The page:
How to avoid common mistakes at every shutter speed

Fitting a polariser onto the front of your lens is a great way of reducing the amount of light reaching the sensor, allowing you to reduce the shutter speed by half or more.

SEE MORE: 10 reasons your photos aren't sharp (and how to fix them)

Long Exposures - 1sec to 30secs

Common mistakes at every shutter speed

Camera movement
Even with the camera mounted on a tripod it can still move, causing the image to blur. In windy conditions, try weighing down the tripod with your camera bag to minimise the movement.

It's also worth checking that the feet of the tripod are on solid ground (check out our 4 tips for sharper shots when using a tripod).

Suggested shutter speeds to blur movement

  • Moving foliage in gentle wind: 30secs
  • Traffic trails: 20secs
  • Smooth seas: 15secs
  • Fast-moving clouds: 8secs
  • Waves, retaining some detail: 1sec

What you can do
If you're shooting before sunrise or after sunset, the light levels will change quite rapidly. So you'll have to set a smaller aperture (or use a faster shutter speed) as dawn approaches, or as it gets darker after sunset you'll need to use a larger aperture (or decrease the shutter speed).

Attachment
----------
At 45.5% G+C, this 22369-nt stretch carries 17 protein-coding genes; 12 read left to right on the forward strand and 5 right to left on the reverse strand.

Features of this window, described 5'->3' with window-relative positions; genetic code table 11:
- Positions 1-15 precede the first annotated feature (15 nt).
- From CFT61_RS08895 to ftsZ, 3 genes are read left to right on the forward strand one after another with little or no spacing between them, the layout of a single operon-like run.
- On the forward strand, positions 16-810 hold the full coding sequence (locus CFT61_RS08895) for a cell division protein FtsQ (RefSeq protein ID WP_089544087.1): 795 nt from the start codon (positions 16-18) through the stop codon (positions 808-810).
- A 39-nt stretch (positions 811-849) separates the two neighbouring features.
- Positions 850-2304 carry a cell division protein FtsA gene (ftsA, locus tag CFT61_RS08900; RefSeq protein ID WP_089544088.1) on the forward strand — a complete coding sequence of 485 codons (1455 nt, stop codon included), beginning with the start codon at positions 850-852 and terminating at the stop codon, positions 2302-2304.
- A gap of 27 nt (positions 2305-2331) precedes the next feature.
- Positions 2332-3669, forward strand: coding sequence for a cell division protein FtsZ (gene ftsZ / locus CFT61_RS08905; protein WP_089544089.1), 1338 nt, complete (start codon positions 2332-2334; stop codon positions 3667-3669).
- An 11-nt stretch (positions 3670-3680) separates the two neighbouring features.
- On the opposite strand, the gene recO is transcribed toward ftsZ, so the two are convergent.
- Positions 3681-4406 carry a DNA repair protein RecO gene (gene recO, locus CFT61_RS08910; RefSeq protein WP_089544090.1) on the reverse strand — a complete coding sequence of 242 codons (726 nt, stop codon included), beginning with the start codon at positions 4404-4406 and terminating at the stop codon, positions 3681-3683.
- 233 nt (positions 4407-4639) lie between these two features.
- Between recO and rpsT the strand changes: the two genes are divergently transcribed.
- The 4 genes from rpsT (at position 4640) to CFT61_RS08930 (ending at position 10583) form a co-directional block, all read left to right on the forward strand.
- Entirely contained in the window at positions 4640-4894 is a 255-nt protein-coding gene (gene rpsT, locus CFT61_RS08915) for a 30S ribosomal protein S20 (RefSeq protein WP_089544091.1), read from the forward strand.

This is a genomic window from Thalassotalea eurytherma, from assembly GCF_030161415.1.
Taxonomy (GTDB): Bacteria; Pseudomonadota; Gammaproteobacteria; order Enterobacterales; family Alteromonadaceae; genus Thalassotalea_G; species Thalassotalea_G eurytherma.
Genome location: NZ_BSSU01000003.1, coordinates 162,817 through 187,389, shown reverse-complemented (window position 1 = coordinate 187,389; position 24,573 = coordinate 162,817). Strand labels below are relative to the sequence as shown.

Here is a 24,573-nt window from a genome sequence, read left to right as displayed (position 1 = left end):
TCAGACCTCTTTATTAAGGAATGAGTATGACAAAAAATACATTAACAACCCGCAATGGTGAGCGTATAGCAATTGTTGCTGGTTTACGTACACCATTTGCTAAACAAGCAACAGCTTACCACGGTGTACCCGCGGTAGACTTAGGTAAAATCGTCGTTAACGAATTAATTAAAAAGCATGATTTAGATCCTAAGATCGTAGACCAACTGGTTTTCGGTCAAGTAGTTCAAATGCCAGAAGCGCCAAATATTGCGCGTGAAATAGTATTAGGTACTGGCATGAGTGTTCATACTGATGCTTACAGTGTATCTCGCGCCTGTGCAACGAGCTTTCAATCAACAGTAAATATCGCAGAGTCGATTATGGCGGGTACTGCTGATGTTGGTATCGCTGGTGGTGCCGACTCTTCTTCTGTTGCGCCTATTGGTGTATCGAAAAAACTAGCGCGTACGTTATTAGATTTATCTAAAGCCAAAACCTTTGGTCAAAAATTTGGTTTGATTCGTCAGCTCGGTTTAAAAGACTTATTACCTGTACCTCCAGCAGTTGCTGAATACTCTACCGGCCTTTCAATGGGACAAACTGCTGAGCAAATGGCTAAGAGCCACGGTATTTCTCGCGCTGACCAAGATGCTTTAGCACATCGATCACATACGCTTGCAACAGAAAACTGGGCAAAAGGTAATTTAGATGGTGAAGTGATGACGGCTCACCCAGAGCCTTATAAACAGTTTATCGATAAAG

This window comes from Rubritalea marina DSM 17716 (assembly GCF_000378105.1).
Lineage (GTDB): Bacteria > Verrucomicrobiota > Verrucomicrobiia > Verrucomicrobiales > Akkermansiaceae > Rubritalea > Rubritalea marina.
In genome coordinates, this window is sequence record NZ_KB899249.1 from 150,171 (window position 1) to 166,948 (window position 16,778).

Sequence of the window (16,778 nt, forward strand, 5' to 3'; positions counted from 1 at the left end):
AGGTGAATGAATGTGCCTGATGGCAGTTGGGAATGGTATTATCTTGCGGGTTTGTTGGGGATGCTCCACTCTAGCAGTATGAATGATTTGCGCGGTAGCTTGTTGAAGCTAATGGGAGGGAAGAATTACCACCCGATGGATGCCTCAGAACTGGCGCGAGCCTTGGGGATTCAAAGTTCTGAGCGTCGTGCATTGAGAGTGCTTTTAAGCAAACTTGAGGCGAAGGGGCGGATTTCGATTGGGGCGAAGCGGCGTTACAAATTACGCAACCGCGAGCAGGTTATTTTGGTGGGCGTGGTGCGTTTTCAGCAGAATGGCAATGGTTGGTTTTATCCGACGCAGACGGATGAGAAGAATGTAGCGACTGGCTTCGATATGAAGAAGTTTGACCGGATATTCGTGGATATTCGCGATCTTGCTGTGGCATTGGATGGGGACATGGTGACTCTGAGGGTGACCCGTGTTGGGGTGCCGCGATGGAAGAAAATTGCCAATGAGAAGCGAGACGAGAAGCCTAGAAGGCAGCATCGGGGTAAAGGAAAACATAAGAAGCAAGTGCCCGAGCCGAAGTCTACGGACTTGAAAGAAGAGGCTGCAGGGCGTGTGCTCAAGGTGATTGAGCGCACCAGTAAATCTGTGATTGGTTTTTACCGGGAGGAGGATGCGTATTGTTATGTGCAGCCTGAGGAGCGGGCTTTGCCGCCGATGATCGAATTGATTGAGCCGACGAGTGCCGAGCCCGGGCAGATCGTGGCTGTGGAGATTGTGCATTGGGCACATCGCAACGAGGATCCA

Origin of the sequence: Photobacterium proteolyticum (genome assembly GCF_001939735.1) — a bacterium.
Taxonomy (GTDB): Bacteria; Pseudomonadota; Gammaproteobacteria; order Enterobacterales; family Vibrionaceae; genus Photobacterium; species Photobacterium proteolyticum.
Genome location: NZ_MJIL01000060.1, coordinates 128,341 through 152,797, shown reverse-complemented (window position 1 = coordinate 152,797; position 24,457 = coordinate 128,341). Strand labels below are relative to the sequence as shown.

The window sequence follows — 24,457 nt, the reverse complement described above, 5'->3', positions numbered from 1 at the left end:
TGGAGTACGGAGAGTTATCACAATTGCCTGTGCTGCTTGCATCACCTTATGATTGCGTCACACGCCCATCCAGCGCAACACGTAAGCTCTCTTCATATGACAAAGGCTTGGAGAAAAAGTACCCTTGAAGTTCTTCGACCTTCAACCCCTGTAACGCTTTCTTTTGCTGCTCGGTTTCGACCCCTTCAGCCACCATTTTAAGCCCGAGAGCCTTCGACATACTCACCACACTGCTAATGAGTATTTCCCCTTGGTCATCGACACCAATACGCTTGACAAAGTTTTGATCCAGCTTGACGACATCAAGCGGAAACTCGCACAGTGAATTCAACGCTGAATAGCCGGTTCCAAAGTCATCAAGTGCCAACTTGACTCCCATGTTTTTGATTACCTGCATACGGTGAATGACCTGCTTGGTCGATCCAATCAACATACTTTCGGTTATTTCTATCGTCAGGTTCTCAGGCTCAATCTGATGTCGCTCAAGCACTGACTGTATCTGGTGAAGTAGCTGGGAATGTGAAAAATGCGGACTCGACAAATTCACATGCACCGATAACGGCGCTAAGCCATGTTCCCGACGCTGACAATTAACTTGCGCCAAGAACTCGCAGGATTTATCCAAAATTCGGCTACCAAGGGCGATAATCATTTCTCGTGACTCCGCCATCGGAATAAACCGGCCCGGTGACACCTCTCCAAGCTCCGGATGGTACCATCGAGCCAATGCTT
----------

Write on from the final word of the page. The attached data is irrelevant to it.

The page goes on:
For more on how to do this, check out our photography cheat sheet on when to use a small or wide aperture.

SEE MORE: Expose to the right: the camera technique every landscape photographer must know

Night Photography - 30secs or longer

Common mistakes at every shutter speed

Hot pixels
Shooting long exposures can also result in hot (or stuck) pixels. These are individual pixels that appear much brighter than those around them due to their response to light.

Using the long-exposure noise reduction feature helps to reduce the visibility of these in your image, but you can also remove them using the Healing Brush in Photoshop.

Suggested shutter speeds for night exposures

  • Movement just visible in stars, or full moon-lit landscapes: 2 minutes
  • Distinct star trails: 10 minutes

What you can do
When shooting night photography it's common for shots to have much more noticeable noise than normal. To minimise this problem most cameras have a long-exposure noise reduction feature, which can be activated via the main menu.

But there are times when you shouldn't use it (for more on shooting at night, check out the 12 common errors of night photography - and how to fix them).


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